Being a true agent of progress means pushing the boundaries; creating a progressive world means taking a revolutionary, forward thinking, paradox breaking position for change. Once these ideals are laid out, there is nothing wrong with programmatic negotiations, as long as a revolutionary vision is defined and maintained.
Was MLK revolutionary enough in his politics?
(explain your answer in the comments!)
While Martin Luther King, Jr. became more progressive along these lines in the last year and a half or two of his life, he spent most of his time on the national stage pushing relatively tame and center of the aisle politics. When he gave his famous "I have a dream" speech, there were a large handful of more progressive speakers sharing the stage with Mr. King that day, who had more revolutionary and appropriate visions that would lead to faster and more meaningful change. However, MLK's prominence and status as the "figure head" of the Civil Right's Movement means that his vision is the one that won out legislatively and held the whim of popular opinion. If MLK had been a true progressive in the early and mid 1960s, and incorporated some of the revolutionary ideas of progressives like Abarnathy and Carmichael, the Civil Rights legislation that followed his lead would have been more progressive and effective in creating real change.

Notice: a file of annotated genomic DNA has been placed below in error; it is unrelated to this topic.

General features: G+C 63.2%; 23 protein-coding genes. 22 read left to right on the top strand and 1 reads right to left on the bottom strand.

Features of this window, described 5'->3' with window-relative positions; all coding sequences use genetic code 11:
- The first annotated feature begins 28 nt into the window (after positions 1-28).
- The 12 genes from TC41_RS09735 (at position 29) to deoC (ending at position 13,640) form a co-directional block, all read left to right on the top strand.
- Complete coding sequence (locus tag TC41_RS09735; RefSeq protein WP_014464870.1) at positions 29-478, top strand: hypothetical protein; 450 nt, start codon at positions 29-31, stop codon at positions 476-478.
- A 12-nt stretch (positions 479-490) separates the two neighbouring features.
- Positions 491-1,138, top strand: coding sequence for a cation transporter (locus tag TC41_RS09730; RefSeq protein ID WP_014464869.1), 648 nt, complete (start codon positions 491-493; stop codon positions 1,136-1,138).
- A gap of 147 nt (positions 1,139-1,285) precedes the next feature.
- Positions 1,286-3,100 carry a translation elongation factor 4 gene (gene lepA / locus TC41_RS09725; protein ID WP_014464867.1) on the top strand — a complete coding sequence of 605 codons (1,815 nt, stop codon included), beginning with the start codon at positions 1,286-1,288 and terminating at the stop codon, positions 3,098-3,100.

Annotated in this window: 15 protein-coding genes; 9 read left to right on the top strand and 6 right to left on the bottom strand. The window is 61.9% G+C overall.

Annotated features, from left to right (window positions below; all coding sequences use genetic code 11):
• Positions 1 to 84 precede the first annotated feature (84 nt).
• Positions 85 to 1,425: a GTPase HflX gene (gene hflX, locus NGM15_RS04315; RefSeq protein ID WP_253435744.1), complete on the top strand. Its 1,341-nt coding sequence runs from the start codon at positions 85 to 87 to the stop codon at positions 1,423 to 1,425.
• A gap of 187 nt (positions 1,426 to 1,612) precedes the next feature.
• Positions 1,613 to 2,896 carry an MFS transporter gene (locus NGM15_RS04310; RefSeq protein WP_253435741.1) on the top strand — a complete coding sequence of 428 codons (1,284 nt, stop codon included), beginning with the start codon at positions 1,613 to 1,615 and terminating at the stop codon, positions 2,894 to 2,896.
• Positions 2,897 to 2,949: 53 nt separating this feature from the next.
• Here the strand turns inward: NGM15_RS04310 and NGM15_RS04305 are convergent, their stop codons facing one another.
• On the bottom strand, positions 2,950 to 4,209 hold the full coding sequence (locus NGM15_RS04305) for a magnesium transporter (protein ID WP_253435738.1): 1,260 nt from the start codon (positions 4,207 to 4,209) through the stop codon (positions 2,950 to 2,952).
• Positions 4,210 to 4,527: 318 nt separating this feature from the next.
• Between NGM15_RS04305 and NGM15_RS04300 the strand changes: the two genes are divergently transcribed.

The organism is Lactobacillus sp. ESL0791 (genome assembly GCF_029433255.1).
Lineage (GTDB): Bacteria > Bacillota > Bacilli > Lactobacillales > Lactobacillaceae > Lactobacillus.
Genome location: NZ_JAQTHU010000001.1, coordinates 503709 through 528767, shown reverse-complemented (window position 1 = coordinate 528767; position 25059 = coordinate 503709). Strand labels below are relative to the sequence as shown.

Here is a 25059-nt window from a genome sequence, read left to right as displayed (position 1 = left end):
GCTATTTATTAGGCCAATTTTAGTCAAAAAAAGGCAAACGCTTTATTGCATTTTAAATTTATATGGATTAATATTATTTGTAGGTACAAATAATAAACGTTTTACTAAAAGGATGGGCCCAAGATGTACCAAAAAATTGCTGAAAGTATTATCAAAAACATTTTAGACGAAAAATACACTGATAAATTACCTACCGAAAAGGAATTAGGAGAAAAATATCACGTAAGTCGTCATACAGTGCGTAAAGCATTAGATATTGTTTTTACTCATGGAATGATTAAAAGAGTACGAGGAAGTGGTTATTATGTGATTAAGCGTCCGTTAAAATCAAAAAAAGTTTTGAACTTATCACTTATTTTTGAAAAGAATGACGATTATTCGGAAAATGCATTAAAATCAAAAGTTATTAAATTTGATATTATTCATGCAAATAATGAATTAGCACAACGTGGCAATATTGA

MLK Isn't a Good Model for Progressive Leadership.
Martin Luther King, Jr. was an effective leader in his own right, but as a true agent of progress King was lacking in some important areas. He should have evolved his thinking and tactics faster as the world changed rapidly around him. He should have espoused a more truly revolutionary and therefore progressive agenda. The fact that he didn't meet these progressive standards does not mean that his legacy should be disregarded, but does suggest that King isn't a good model for progressive leadership.